"Whenever I go into a restaurant, I order both a chicken and an egg to see which comes first"

Monday, December 24, 2012

In Praise Of Snow

I hate the cold. I hate the encumbering ritual of sweaters, hats, gloves, scraping the windshield, arguing about the thermostat setting, feeling icy winds sneak down the collar of my parka and up my sleeves, shoveling snow, skidding on unplowed streets, slipping on patchy sidewalks.  I hate all of it.  When others talk of the magic of snowflakes, the pristine beauty and serene silence of the hours after a snowfall, I only see my car under two feet of snow, the boxwoods snapping under the weight of the snow, and the unplowed street.  I wait for power outages, tree limbs coming down and blocking the street, and being trapped for days, cottage-bound by the snow.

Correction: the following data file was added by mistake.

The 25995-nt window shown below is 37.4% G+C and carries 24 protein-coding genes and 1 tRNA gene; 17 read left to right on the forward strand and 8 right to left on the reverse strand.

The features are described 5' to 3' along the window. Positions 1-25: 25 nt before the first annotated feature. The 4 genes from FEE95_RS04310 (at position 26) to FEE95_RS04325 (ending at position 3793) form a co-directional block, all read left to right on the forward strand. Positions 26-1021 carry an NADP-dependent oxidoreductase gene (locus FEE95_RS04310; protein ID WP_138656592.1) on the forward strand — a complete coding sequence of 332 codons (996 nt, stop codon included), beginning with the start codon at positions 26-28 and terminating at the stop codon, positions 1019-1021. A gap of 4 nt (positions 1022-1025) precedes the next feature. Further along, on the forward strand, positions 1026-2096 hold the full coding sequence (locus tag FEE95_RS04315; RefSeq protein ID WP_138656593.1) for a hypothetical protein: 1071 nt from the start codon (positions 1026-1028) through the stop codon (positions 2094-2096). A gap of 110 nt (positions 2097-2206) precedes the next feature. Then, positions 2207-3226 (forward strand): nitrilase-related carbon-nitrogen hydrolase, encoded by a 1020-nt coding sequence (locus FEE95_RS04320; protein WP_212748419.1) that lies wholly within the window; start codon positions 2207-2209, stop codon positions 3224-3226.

I think only of warm weather in winter.  I dream of the palm trees, blue waters and soft breezes of the Caribbean.  I picture myself on a chaise longue in a grove of coconut palms, doing nothing but being warm.  It is lazy, languorous, sensuous, and a perfect stasis.  My body temperature and ambient temperature are almost perfectly balanced.  There is no shock of abrupt change. In one of the most pleasant winter vacations ever, I stayed on the Samaná Península, at the time a remote northern piece of the Dominican Republic.  There were only two ways to get there – driving over steep mountainous roads that climbed high above Puerta Plata then descended down to the isolated town of Las Terrenas; or flying in a single-engine Piper Cub from Santo Domingo.  Neither was a good option.  The roads over the mountains were badly-maintained, and the last leg down from the highest point to the beach was an unpaved, steep, and rutted track.  The convection currents rising from the hot land, caught between mountain peaks, swirled and gusted, and turned the short flight into a stomach-pitching, wrenching affair.